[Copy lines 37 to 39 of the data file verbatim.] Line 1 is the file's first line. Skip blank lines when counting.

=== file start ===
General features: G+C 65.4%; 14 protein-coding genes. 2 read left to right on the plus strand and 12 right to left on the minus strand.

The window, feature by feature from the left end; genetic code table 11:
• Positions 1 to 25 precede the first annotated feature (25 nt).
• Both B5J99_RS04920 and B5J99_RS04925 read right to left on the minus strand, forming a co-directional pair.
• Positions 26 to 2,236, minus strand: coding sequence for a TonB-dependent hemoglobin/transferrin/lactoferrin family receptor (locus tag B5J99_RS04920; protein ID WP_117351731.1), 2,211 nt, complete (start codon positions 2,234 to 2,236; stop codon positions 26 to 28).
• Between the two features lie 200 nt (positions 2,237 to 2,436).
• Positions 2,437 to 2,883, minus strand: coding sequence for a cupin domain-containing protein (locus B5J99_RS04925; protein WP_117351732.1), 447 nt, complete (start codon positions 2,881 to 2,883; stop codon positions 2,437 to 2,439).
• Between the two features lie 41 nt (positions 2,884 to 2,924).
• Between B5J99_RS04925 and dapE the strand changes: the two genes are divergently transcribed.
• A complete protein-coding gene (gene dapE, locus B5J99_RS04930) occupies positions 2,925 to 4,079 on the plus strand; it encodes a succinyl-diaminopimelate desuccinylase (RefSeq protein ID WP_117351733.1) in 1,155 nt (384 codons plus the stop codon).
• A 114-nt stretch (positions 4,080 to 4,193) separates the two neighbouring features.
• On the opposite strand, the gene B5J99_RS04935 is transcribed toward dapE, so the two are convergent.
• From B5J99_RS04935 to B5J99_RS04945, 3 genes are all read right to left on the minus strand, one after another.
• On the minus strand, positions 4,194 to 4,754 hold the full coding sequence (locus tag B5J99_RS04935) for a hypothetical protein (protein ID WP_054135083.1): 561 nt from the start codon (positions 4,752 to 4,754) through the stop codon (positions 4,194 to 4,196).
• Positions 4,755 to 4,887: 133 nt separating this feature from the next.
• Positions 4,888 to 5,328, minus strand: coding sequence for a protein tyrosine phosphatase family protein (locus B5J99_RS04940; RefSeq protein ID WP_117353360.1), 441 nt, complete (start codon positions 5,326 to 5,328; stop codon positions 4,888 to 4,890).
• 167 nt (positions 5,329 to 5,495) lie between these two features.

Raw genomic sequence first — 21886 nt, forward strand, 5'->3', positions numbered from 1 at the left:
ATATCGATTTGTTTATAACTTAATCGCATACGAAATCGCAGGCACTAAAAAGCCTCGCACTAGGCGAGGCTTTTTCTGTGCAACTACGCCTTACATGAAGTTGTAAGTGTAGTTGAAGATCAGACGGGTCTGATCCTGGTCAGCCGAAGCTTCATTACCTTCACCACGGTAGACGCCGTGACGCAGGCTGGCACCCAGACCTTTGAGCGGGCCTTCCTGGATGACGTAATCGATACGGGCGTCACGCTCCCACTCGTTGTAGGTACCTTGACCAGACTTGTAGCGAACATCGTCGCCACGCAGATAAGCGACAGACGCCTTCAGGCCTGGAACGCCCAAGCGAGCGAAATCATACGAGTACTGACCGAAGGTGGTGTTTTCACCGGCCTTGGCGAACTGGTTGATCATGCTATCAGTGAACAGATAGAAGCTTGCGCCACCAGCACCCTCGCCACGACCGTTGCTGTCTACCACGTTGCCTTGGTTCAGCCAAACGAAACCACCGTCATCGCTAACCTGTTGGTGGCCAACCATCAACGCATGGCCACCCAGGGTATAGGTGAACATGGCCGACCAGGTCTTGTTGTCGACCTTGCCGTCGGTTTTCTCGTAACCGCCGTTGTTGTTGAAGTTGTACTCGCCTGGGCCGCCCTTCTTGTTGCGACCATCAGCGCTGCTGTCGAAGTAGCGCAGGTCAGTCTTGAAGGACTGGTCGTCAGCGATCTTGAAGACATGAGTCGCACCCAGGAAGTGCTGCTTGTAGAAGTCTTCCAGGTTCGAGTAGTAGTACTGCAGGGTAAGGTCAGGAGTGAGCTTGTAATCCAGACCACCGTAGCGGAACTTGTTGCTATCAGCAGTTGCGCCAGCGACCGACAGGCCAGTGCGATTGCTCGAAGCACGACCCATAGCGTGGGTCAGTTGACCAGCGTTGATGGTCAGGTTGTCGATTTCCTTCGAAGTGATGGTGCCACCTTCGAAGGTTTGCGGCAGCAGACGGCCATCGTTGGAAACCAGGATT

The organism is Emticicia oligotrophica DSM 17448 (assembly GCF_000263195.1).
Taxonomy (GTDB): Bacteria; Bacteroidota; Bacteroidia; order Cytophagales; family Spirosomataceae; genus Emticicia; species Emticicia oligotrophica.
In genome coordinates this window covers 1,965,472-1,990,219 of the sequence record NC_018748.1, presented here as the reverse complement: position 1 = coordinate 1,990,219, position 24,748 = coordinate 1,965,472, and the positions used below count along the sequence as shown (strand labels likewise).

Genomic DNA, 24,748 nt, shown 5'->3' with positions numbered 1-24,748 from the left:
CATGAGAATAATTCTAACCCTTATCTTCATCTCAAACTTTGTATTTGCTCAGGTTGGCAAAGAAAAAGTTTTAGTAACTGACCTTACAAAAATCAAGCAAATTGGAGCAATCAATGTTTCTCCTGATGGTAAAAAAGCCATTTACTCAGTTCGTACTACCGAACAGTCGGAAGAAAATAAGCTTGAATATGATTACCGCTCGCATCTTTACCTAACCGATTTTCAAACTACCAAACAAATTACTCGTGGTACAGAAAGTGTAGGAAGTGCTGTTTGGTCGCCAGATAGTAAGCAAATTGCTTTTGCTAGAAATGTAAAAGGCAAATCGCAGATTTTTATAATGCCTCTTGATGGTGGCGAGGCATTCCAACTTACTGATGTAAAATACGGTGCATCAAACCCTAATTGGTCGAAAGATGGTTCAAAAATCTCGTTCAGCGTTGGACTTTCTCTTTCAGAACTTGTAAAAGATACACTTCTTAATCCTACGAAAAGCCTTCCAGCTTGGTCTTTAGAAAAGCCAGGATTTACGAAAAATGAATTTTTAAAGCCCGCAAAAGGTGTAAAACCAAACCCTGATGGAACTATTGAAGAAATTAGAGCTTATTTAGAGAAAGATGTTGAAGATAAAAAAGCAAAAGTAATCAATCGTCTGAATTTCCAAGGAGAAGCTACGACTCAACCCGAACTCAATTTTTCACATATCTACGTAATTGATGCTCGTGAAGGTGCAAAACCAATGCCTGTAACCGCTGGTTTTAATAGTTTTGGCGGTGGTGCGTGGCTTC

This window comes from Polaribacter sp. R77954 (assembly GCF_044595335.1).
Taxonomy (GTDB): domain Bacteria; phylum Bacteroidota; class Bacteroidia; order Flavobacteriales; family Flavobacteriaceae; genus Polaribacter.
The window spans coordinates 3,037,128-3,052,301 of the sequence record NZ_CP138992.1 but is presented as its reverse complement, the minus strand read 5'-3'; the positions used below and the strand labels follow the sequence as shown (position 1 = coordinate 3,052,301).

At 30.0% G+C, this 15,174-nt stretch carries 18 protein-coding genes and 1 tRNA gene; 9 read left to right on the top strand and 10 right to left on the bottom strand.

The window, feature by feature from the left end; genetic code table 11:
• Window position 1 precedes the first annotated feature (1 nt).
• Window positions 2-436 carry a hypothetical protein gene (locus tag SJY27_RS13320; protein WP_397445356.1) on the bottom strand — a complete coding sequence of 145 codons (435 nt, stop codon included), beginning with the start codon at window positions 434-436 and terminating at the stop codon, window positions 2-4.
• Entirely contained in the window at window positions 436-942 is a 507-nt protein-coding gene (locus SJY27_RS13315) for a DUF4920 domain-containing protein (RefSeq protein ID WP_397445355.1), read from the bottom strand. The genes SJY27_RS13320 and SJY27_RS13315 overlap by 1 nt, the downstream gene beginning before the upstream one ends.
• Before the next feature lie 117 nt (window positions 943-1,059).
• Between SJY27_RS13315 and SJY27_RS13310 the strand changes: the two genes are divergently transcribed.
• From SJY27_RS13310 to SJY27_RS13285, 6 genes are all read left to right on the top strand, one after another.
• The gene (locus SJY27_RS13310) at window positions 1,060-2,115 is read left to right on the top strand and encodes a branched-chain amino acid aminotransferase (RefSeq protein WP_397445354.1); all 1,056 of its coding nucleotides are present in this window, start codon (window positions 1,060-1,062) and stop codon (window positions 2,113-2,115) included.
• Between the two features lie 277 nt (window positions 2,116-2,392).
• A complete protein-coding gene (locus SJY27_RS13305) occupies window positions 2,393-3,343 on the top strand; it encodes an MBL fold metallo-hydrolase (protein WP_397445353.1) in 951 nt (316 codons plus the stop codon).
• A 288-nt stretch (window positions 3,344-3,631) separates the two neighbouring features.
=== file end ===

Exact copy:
• Between the two features lie 277 nt (window positions 2,116-2,392).
• A complete protein-coding gene (locus SJY27_RS13305) occupies window positions 2,393-3,343 on the top strand; it encodes an MBL fold metallo-hydrolase (protein WP_397445353.1) in 951 nt (316 codons plus the stop codon).
• A 288-nt stretch (window positions 3,344-3,631) separates the two neighbouring features.